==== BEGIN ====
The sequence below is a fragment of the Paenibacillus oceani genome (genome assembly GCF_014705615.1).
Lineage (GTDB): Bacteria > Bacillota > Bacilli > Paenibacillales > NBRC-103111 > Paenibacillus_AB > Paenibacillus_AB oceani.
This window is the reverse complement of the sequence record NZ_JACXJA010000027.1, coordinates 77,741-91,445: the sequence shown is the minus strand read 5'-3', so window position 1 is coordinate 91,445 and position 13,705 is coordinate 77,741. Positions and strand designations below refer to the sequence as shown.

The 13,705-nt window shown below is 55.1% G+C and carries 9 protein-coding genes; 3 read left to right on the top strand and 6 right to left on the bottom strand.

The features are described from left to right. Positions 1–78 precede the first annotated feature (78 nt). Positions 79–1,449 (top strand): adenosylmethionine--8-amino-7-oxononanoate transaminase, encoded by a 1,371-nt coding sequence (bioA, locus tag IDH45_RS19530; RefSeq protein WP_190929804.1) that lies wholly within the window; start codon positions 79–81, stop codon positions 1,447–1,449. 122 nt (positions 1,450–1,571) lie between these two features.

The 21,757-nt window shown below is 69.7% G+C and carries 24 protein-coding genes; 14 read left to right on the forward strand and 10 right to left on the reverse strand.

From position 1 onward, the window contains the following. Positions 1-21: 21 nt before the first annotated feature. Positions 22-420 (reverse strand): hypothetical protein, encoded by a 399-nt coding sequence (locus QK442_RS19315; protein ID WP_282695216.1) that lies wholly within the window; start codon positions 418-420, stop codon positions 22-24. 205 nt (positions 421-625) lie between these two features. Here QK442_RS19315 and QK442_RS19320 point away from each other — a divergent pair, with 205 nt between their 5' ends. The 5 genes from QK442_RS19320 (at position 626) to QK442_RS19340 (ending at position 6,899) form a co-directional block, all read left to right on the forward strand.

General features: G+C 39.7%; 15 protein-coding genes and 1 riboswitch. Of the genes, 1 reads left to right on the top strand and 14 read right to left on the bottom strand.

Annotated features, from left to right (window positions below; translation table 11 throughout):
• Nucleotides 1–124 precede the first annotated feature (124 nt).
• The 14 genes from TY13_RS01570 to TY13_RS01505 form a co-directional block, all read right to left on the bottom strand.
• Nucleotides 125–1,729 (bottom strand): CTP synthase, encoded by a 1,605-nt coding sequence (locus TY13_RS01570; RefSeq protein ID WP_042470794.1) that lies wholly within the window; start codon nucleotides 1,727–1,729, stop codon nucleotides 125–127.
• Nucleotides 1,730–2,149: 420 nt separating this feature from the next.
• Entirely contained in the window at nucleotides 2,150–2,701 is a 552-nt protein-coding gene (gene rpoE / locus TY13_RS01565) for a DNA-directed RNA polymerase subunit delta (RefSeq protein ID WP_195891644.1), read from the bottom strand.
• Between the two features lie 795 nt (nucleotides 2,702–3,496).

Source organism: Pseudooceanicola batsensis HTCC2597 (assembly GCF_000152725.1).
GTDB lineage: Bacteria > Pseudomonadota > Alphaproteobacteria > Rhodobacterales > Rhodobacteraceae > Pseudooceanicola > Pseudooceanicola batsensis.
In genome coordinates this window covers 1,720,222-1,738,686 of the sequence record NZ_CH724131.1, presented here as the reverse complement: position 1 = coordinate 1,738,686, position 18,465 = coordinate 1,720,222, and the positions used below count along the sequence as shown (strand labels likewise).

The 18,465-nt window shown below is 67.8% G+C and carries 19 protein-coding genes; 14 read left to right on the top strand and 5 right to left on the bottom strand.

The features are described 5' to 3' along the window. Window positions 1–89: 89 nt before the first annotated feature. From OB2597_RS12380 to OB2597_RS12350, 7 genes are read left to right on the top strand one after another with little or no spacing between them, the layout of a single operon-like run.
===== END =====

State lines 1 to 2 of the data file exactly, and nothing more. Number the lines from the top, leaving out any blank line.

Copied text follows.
The sequence below is a fragment of the Paenibacillus oceani genome (genome assembly GCF_014705615.1).
Lineage (GTDB): Bacteria > Bacillota > Bacilli > Paenibacillales > NBRC-103111 > Paenibacillus_AB > Paenibacillus_AB oceani.